Gallery of past work

Thursday 30 June 2016

Pages from a concertina sketchbook

Mixed media experiments here using offcuts from manipulated photographs, tracing paper overlays with printouts of drawings, a Pitt pen and 'blind stitch' holes punched with a needle.

My thoughts were of buildings and roads seen in Australia, carved into the Outback and their effects on the Aboriginal peoples who have lived there undisturbed for 50,000 years. I've been playing for some while now with this imagery. As in all this work, in these small pieces the circles represent the waterholes and meeting places that are vital to the survival of  these peoples in this hostile environment. The fine meandering lines suggest their tracks through the scrublands. They are light and fine in quality to reflect the light touch on the environment made by these people. This contrasts with the thick, strong, dark lines which suggest the harsh and determined intervention of modern development.

In some of the following, the modern structures figure most strongly; in others it is the Aboriginal references.

These in reality are connected as they and others are all in the same concertina book form which unfolds and gives contrast from one image to the next. I found it impossible to photograph the book in its entirety. 

Monday 27 June 2016

On a day out and Cricket

I spent yesterday (trying) to watch that extraordinary summer game of Cricket in Bristol with my husband and wondering why, with our notoriously fickle weather, we in England favour a game that happens outdoors, takes most of the day and requires good weather and preferably many uninterrupted hours of warm sunshine for an outcome?

As you can probably guess, it rained, for most of the afternoon.

Then there are the rules and the objectives of the game. I once tried to explain them in French to visitors who came from north of Paris and who spoke no English. I quickly ran out of vocabulary (try finding the French for 'silly mid-off' or 'bowling a googlie'?). Full understanding of the importance in the game of even the simple words 'in' and 'out' never happened.

As a child, I frequently watched the game with my father who taught at a cricket-playing school and who was a keen supporter of the Hampshire county team. Such experience stays with you but I haven't spent much time in the more than forty years of marriage at cricket matches. I can't say I've missed the exposure but yesterday, if nothing else, proves that the game gives an excellent opportunity to people-watch when everything gets too slow and ponderous or when it pours with rain.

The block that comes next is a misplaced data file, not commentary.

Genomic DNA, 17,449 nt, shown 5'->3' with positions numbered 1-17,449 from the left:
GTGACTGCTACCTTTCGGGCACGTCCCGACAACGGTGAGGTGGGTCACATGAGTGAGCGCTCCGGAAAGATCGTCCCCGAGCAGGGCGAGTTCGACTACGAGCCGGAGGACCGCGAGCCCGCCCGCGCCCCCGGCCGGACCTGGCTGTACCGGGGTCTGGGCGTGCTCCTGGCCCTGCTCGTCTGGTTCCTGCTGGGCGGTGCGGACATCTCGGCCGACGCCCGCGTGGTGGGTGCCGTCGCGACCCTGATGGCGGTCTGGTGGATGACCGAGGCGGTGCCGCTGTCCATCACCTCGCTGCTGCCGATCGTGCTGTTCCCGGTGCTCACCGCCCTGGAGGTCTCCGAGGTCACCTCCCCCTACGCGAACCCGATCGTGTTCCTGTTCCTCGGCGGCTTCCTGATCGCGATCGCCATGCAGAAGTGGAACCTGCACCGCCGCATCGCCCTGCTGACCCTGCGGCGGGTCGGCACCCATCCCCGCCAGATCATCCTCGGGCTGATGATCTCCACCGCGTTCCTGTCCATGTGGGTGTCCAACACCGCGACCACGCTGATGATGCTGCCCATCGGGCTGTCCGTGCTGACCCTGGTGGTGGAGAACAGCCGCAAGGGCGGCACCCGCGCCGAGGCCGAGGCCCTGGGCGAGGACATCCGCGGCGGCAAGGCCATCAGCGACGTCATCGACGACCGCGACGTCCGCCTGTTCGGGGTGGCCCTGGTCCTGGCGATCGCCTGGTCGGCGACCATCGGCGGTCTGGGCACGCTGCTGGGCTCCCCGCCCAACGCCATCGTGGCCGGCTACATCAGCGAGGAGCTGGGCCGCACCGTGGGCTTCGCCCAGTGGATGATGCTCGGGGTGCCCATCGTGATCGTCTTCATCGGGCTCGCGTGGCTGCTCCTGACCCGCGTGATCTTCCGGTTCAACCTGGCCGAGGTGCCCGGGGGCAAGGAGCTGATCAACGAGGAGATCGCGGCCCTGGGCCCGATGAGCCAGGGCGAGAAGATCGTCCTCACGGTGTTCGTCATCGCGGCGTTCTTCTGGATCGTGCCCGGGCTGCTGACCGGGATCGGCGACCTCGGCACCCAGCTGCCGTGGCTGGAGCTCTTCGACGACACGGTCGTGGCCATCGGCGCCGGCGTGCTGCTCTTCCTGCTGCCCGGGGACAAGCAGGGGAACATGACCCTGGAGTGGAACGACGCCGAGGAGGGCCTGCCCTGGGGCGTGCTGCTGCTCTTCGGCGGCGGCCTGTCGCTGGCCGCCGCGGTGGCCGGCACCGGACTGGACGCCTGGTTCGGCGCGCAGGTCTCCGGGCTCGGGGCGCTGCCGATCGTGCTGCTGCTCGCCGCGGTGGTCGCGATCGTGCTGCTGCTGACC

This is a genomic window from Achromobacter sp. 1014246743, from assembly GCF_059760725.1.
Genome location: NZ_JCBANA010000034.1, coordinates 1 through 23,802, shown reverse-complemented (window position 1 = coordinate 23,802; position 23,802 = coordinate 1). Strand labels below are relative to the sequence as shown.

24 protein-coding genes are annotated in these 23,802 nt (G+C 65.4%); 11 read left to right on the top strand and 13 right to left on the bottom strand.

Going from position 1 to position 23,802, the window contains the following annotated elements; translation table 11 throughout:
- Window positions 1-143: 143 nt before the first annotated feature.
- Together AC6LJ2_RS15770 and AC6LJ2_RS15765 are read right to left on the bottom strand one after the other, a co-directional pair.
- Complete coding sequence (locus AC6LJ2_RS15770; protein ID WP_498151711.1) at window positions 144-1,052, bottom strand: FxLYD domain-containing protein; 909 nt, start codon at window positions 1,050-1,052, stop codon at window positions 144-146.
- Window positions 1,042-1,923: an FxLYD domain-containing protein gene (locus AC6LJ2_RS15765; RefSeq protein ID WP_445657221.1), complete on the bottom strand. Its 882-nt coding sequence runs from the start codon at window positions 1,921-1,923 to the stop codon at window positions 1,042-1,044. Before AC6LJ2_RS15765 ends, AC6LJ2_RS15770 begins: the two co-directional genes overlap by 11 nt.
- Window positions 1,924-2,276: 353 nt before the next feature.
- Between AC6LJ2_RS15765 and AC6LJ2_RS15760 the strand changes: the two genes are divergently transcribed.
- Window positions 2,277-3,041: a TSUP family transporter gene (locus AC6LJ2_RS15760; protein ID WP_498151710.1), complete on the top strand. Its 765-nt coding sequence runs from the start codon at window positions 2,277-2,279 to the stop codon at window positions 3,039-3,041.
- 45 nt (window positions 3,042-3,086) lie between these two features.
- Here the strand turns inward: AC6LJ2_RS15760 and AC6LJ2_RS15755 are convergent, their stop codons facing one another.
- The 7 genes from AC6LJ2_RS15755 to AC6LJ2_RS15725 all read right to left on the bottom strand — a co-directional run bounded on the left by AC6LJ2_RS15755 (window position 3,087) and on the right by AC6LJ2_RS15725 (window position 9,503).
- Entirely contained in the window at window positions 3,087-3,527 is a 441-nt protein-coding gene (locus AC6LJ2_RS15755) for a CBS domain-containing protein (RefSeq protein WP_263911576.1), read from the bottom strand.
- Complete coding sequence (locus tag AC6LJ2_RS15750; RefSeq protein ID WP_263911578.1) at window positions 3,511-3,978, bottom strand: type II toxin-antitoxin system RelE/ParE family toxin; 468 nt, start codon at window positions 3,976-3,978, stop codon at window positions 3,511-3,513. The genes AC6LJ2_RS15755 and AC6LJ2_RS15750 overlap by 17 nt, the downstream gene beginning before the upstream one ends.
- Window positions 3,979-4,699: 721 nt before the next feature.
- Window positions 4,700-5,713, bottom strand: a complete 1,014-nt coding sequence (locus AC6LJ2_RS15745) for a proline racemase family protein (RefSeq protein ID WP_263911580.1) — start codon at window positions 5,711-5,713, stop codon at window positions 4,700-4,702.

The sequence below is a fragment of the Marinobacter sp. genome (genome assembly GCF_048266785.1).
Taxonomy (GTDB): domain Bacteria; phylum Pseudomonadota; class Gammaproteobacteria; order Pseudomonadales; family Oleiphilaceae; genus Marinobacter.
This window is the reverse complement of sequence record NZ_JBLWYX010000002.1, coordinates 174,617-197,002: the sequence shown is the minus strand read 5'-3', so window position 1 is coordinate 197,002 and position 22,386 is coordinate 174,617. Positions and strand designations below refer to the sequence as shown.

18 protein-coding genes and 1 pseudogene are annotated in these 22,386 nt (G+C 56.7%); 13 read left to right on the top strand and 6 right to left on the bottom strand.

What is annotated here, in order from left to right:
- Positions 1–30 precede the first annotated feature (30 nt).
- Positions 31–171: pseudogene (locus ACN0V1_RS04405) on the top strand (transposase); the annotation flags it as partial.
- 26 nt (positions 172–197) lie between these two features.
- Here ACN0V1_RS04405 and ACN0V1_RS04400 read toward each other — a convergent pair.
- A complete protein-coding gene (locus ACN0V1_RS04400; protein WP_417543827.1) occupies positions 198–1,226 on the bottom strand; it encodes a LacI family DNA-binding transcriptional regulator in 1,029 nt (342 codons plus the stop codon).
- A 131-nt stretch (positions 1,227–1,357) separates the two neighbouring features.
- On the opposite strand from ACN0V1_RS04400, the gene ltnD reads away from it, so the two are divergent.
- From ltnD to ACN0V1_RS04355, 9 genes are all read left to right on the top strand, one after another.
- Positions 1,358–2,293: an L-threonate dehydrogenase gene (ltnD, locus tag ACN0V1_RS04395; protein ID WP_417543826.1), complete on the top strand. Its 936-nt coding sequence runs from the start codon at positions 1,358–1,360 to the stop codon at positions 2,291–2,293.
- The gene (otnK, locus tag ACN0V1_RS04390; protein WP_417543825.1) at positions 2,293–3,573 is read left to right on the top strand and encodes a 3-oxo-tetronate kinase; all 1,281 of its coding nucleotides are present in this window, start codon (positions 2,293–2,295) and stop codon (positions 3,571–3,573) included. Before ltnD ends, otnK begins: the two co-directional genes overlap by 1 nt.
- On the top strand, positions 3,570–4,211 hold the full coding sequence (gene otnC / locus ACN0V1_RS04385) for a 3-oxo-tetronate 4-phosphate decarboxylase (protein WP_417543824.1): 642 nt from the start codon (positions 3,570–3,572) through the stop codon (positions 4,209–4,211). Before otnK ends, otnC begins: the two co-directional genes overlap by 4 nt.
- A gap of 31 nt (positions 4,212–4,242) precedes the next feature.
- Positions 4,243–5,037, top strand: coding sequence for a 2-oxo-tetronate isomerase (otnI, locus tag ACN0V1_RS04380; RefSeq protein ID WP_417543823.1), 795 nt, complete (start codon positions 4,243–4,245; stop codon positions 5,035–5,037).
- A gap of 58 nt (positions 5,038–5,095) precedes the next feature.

To be sure, despite the rain, yesterday was strangely encouraging and uplifting. All around us were people out to enjoy themselves. Much beer was drunk - much beer indeed - but there was no rowdiness or disruption even when play was stopped for the rain. Mexican waves kept up spirits as did pleasure in the company of friends and family. It was a timely reminder that we live in what is at base a kind, patient and tolerant country and we are lucky.

Long may this continue.

Friday 24 June 2016

A pot and a Referendum

Drawing Monday today (yes, on a Friday this time) saw me down at a local stately home near Bath. We were a slightly depleted group and as it poured with rain for most of the day we were driven inside to lurk in the conservatory and missed the beautiful gardens entirely. I produced this simple drawing of an 'inspired by Delft' pot.

Now I'm home and looking at it properly, it is rather tight and there are many problems with the ellipses. Perhaps it is a reflection of my post Referendum feelings on this sad day for our country.  The bus driver returning us to the car park at the end of the afternoon provided the only light relief of the day when he apologised for the awful weather. 'It has come up from France,' he said. 'I don't think they're very pleased with us today.'

I can only wonder what we have done ... and hope.

Wednesday 22 June 2016

Abstraction and getting less like a tree? Update #1

A comment by Olga Norris on my last post that said that she found it interesting that, despite much manipulation, the images I showed (originals to be found here) still looked like trees. She was absolutely right and, as I love a challenge, her remark provoked an enjoyable half hour with Photoshop and those images as I explored what it was that made them so obviously still suggestive of trees and what would happen if I changed certain variables.

Cropping still further, rotating, changing the colours, removing some of the small side branches, straightening and firming up the lines a little all seemed to do it to a greater or lesser extent. Choosing a simpler image was particularly useful and got me to the intended end point much more quickly.